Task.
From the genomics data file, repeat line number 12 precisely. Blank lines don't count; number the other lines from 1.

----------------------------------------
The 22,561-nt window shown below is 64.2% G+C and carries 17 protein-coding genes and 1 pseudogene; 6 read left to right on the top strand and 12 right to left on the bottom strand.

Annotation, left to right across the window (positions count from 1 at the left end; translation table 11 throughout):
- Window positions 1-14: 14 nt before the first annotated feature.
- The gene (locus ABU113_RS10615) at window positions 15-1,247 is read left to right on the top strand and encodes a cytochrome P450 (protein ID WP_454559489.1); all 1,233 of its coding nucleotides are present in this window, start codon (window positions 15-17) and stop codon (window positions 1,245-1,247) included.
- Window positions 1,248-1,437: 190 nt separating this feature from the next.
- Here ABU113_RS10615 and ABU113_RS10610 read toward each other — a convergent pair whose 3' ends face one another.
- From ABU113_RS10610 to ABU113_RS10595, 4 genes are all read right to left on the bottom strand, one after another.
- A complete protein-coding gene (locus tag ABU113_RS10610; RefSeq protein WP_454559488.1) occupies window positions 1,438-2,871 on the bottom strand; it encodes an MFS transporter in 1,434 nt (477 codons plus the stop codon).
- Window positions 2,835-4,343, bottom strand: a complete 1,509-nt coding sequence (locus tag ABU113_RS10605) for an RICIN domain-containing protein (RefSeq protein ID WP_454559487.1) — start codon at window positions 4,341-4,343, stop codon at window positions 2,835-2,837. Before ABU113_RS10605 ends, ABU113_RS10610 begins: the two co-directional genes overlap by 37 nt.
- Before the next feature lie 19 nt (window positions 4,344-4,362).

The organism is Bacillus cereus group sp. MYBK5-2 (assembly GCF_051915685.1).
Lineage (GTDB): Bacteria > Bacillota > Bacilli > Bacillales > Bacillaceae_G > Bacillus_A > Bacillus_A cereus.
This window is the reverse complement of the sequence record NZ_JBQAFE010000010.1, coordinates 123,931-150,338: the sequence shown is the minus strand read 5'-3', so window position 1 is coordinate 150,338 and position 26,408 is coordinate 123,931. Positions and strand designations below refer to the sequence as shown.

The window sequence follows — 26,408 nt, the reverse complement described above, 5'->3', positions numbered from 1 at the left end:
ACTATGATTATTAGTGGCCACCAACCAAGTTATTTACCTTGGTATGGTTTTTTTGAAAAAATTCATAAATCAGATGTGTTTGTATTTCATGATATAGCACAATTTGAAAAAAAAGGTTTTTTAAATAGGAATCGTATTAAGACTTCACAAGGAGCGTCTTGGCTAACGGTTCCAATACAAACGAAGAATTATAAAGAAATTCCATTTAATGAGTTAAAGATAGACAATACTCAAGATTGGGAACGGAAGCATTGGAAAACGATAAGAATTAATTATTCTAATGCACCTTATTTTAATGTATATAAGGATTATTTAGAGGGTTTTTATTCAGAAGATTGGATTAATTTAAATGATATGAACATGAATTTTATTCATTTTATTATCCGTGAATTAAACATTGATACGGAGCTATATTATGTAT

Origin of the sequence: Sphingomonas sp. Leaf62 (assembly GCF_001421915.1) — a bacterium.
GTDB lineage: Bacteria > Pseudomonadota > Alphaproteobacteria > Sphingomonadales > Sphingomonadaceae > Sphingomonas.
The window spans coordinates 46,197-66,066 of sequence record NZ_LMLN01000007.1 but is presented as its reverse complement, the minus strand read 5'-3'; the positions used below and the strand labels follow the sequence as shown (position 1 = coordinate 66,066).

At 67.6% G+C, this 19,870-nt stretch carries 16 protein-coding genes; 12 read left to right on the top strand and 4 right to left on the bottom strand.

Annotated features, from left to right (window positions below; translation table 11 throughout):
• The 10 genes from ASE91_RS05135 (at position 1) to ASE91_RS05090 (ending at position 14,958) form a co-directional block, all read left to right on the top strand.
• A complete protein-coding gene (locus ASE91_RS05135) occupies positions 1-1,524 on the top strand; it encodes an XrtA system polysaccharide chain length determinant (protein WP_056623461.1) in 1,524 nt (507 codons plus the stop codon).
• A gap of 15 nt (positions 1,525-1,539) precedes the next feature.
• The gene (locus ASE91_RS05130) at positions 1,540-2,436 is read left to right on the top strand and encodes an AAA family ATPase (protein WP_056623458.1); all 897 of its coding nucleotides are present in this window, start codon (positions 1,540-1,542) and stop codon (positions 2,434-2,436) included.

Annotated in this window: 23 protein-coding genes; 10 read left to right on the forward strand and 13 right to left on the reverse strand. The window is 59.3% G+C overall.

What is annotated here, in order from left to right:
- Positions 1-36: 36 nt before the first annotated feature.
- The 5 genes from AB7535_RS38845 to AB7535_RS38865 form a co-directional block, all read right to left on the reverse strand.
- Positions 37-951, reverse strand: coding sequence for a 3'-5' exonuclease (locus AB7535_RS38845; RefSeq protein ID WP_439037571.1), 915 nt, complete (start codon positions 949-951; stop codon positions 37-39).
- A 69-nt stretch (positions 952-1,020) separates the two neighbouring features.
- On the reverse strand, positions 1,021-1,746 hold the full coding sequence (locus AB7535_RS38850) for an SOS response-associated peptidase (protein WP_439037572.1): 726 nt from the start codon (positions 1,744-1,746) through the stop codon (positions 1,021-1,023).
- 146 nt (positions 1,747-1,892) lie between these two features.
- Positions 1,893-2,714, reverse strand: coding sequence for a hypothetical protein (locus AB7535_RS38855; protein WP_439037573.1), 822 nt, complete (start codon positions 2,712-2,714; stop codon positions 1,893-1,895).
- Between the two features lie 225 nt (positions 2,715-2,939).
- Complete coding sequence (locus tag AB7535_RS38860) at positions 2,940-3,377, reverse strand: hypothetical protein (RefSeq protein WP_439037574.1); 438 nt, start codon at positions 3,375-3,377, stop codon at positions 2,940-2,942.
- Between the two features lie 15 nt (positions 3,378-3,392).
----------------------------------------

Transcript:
Lineage (GTDB): Bacteria > Bacillota > Bacilli > Bacillales > Bacillaceae_G > Bacillus_A > Bacillus_A cereus.